The Organ at Grace Church
Grace Church has been fortunate to have been served by a number of grand organs. The first instrument was built in 1830 by Henry Erban for the old church downtown and moved into the new Grace Church in 1846. The Holborne Roosevelt firm was engaged to build a new organ for the new “Choir Tower” after the enlargement of 1887, and they thought so highly of the Erban as to keep it in the gallery and fit with an electric action, one of the first ever built. Then, when E. M. Skinner was engaged to work on the organs beginning in 1902, he kept much of the pipe work from both organs as he fashioned one of his masterpieces, a grand double organ and mechanism for playing the chimes in the tower, completed in 1928.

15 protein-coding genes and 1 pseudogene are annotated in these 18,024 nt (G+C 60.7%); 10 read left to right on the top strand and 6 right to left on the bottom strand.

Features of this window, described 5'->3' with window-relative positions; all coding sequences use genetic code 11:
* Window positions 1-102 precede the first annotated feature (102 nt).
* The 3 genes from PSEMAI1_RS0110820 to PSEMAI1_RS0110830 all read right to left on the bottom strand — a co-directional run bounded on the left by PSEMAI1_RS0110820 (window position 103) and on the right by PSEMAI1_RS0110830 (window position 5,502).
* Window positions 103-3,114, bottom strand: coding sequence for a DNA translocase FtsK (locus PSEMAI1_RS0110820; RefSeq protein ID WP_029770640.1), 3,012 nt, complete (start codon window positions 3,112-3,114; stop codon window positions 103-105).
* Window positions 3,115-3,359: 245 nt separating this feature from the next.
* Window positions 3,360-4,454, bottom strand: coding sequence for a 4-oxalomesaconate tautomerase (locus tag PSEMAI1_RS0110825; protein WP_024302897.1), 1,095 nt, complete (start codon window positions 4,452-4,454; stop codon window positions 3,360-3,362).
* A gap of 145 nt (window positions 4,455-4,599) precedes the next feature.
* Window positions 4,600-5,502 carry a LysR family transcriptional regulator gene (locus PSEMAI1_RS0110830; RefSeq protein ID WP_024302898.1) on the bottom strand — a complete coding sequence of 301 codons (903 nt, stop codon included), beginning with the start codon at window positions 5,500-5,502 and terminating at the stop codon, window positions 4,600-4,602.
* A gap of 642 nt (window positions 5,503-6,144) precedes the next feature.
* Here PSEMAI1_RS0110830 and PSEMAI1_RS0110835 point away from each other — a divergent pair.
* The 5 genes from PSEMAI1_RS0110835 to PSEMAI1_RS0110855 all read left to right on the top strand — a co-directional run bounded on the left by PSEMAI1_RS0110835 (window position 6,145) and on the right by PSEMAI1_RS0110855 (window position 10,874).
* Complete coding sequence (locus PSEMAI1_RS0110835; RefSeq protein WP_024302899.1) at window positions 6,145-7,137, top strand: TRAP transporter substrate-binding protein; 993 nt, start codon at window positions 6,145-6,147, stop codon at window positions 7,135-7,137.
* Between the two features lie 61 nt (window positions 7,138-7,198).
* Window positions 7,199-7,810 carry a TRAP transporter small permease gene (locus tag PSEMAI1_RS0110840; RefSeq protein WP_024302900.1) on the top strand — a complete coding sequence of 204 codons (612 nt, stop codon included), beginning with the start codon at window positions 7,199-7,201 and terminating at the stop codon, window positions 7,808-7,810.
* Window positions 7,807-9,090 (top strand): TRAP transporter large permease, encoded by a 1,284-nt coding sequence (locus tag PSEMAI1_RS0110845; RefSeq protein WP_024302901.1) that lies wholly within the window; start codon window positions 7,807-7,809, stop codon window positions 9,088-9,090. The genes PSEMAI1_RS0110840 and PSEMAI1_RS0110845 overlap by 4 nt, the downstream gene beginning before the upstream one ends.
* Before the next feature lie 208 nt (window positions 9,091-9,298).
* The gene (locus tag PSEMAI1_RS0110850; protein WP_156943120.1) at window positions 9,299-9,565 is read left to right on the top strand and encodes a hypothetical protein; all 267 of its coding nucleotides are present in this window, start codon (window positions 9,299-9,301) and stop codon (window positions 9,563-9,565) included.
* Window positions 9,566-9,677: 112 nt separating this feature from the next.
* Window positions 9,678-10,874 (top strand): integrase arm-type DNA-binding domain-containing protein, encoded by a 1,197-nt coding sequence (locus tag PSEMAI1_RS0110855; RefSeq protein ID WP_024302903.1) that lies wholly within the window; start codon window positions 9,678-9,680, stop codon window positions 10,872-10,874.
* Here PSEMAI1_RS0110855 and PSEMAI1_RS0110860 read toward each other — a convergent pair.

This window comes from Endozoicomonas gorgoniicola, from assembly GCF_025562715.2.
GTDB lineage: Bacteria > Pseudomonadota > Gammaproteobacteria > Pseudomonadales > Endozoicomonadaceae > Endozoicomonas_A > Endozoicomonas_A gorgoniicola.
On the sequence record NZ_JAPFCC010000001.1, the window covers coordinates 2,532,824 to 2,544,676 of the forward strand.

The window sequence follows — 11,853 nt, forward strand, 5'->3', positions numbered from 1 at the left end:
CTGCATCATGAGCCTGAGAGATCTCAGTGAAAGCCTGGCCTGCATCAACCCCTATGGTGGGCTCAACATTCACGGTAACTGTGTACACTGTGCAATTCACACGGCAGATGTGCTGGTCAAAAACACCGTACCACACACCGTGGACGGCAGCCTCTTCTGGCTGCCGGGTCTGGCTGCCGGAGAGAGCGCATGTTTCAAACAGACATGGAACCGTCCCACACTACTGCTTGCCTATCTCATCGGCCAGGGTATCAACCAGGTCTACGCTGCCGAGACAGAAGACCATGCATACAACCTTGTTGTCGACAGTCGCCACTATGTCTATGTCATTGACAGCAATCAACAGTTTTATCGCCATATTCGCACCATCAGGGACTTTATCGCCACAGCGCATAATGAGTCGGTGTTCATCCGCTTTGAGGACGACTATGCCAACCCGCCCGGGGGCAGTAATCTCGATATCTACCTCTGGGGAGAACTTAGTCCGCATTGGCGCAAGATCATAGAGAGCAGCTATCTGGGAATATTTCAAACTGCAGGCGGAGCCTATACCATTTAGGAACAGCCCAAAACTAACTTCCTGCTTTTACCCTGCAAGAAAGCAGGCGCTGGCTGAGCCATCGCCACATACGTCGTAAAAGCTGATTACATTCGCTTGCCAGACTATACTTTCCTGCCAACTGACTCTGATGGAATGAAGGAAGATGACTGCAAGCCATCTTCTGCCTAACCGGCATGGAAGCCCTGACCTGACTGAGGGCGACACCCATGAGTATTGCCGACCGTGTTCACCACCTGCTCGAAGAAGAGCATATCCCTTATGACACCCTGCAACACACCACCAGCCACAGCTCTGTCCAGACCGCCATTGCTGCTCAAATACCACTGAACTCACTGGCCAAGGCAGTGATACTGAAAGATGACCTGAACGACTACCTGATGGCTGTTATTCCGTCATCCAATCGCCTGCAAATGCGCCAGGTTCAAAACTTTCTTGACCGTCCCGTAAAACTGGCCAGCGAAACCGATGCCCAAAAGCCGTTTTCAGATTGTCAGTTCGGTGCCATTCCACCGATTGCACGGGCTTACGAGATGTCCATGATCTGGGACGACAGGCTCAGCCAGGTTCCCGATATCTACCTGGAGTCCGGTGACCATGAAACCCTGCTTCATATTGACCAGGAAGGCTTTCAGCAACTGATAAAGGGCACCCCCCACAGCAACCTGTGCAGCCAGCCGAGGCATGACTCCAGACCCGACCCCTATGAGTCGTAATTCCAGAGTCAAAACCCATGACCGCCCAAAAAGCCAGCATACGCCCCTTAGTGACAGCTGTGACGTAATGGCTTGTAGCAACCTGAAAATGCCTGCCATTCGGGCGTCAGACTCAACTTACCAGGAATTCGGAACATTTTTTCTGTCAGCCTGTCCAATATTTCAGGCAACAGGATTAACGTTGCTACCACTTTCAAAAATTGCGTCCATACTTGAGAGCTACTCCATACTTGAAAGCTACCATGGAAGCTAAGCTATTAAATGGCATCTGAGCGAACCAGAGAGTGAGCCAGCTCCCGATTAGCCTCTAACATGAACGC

Ernest Mitchell at the 1928 console
In the spirit of the 1960s, a decision was made to replace E.M. Skinner, which was in need of much repair. While there is no blame to place, a great masterpiece was removed and an instrument destined to fail mechanically, as well as musically, was installed. The Schlicker contained a considerable quantity of poor-grade pipe metal, causing many of the larger pipes to fall over. The decision was made in the mid 1990s to replace this organ.
In 2008, Grace Church signed a contract for a new organ to be built by Taylor & Boody of Staunton, Virginia. All of the manual divisions are contained within the chancel area, close to the liturgical and musical focal point. Two classical cases face each other across the chancel with the detached and reversed console placed between the two.